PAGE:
On March 5, the state’s lab confirmed the first presumptive positive COVID-19 test result in Colorado. Since then, the number of confirmed cases in the state has climbed beyond 1,000, with at least 158 hospitalizations and 19 deaths as of late Wednesday.

The statewide stay-in-place order Gov. Jared Polis issued Wednesday ensures Colorado’s health care system can serve those who are sick.

"Coloradans are living through a global pandemic, and this decision was made to help save lives," Polis said in his announcement. "We will continue doing everything we can to get the resources Colorado needs to address COVID-19 and protect the health and safety of all Coloradans."

Unless you work for a critical business or are doing an essential activity, you should stay home, Polis said. Work from home is permitted and encouraged where possible. Although this order does not apply to critical business, social distancing is mandated for businesses that remain open.

What is the difference between the stay-in-place order and social distancing?

The stay-in-place order says Coloradans should take extreme steps to avoid contact with anybody outside their household and minimize contact in public places that could be contaminated with the COVID-19 virus, according to the governor’s office. Social distancing is an important first step in preventing the spread of a disease like COVID-19 that allows people to go about their daily activities while taking extra health and safety precautions.

What does the stay-in-place order do?

It makes critical businesses take all steps possible to comply with social distancing requirements. For individuals, it means you remain at home and leave only to engage in critical activities such as securing food, medical care and necessities for you, your family, a vulnerable person, pets and livestock. Individuals experiencing symptoms of COVID-19 must self-isolate until their symptoms cease or until they have a negative test result.

When does the order end?

The order is set to last through April 11, unless it’s rescinded or modified by another executive order.

What is open during the duration of the order?

Essential services, such as grocery stores, gas stations, pharmacies, police and stations, hospitals, clinics, garbage and sanitation services, public transportation and hotlines for public benefits. Drive-thru, takeout and delivery of groceries and meals are allowed. Dispensaries and liquor stores are also open. State parks are open for walking, hiking, biking, running, and similar outdoor activities — but all playgrounds and picnic areas are closed. Social distancing should be practiced at any of these places.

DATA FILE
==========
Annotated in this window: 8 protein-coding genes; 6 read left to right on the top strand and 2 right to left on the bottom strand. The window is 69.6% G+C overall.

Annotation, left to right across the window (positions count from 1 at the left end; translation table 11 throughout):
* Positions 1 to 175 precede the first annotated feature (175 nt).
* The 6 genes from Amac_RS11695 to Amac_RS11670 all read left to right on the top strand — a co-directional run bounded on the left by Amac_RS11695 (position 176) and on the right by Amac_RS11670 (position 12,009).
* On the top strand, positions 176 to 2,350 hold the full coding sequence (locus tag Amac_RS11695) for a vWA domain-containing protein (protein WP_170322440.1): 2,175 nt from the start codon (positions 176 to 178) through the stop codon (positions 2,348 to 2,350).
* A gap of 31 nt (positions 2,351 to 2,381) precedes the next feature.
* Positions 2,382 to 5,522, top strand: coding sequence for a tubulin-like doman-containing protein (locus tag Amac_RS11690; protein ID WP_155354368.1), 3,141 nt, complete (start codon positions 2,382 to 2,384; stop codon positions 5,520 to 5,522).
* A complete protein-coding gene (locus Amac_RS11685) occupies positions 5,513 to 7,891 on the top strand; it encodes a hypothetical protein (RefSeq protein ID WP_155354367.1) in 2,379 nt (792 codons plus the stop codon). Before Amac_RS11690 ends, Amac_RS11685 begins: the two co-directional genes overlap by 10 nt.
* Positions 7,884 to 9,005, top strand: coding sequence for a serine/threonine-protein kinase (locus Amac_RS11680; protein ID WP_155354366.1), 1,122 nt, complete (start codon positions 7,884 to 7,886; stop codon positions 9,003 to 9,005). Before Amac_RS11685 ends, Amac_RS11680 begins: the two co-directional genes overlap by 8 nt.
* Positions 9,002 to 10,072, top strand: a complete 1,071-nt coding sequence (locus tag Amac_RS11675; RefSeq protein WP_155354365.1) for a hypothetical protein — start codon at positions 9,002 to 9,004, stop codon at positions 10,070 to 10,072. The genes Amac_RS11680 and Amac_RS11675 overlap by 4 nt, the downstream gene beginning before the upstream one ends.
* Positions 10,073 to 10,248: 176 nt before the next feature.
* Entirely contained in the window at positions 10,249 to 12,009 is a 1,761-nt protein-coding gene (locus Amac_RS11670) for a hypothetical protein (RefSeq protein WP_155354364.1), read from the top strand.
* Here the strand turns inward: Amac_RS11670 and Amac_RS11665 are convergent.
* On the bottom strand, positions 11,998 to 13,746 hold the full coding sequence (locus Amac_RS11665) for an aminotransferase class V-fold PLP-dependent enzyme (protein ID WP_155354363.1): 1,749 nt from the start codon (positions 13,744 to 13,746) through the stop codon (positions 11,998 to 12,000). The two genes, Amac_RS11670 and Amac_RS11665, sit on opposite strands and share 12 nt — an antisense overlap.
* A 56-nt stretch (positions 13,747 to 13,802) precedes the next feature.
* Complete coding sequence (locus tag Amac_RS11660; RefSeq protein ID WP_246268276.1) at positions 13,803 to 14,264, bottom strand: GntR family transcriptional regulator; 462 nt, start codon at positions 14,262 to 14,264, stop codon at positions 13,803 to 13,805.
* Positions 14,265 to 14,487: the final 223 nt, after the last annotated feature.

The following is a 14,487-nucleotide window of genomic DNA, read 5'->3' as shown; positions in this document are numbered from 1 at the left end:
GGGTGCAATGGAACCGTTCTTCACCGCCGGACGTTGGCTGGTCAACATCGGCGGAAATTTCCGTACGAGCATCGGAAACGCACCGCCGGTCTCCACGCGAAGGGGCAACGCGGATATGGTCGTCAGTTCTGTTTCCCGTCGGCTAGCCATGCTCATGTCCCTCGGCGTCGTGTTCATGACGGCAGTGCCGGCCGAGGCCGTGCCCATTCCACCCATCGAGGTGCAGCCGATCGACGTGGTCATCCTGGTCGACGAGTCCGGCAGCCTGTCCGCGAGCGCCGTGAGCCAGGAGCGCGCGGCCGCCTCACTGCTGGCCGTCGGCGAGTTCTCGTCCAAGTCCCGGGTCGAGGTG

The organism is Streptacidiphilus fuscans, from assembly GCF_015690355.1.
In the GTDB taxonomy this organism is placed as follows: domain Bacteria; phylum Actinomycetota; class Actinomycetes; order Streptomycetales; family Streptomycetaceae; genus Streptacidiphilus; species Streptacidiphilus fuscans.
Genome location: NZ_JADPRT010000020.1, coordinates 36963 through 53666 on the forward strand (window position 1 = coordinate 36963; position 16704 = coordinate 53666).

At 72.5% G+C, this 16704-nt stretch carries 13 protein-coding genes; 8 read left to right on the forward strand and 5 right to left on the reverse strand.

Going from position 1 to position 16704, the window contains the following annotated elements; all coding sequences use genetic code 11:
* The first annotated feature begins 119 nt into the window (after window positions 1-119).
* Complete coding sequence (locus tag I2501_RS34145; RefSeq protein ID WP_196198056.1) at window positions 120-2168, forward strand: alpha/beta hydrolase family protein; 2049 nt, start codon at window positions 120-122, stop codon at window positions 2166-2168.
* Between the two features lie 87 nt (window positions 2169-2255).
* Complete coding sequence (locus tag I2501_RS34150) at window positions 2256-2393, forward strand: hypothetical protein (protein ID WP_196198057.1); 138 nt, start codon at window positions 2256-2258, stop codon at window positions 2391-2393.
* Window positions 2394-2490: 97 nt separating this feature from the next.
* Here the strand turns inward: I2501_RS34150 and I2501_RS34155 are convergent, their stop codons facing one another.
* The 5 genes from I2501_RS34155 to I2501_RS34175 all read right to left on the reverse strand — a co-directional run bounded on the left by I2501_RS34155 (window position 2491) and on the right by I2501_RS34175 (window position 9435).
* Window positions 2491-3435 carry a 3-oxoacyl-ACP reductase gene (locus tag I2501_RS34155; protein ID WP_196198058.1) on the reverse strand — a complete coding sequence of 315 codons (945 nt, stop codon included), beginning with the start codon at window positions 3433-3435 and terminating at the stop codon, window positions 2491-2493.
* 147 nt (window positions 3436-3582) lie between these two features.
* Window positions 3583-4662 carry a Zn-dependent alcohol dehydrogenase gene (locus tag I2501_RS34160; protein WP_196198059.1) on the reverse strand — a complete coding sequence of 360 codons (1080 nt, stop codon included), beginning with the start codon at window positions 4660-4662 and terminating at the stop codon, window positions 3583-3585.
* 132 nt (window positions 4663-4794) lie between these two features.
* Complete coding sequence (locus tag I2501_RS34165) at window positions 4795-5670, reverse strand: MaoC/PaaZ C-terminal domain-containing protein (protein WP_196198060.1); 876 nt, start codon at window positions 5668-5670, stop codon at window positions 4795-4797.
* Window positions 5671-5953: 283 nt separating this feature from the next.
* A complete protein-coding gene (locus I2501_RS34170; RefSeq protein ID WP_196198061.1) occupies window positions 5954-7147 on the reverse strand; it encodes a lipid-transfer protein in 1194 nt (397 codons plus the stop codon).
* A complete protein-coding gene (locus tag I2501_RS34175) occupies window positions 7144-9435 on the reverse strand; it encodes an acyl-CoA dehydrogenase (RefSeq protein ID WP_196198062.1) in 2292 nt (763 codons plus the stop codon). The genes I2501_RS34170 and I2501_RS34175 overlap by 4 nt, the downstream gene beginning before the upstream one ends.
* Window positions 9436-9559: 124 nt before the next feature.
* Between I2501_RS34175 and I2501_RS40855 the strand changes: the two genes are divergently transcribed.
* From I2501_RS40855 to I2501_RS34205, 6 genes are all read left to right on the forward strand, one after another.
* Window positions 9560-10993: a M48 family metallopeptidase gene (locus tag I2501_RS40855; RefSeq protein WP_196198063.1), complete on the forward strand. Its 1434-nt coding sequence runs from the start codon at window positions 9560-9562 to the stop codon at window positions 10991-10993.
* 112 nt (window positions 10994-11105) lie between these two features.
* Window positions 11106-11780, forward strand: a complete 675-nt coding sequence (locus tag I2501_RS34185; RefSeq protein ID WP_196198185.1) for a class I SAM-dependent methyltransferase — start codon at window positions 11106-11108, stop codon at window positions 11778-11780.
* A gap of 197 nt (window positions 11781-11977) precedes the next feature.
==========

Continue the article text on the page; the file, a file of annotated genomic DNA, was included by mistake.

What are considered "critical" industries?

Critical industries are: hospitals, clinics, and walk-in health care facilities; medical and dental care providers; research and laboratory services; medical wholesale and distribution; home health care companies, workers and aides; pharmacies and pharmaceutical and biotechnology companies; behavioral health care providers; veterinary care and livestock services; nursing homes, residential health care, or congregate care facilities; and medical supplies and equipment manufacturers and providers.

Critical services and infrastructure are: energy utilities, fuel supply and transmission; oil and gas production field operations; public water and wastewater; telecommunications and data centers; transportation and infrastructure necessary to support authorized businesses; hotels, and places of accommodation; businesses and organizations that provide social services; food and plant cultivation; food and beverage manufacturing agents; farm and produce stands; gas stations and convenience stores; restaurants and bars with takeout and delivery service; firearms stores; hardware, farm supply, and building material stores; pet stores and gun stores; trash and recycling services; mail and shipping services; laundromats and dry-cleaning services; building cleaning and maintenance; child care services; auto supply and repair; warehouse and distribution centers; funeral homes, crematoriums, and cemeteries; in-person pastoral services; animal shelters, animal rescues, zoological facilities and animal sanctuaries; newspapers, radio stations, TV stations and other media; financial, insurance, payroll, and accounting services; homeless shelters and food banks; construction services; defense, security and law enforcement services; and snow removal services.

Read the entire language of the executive order at: shorturl.at/evBQV.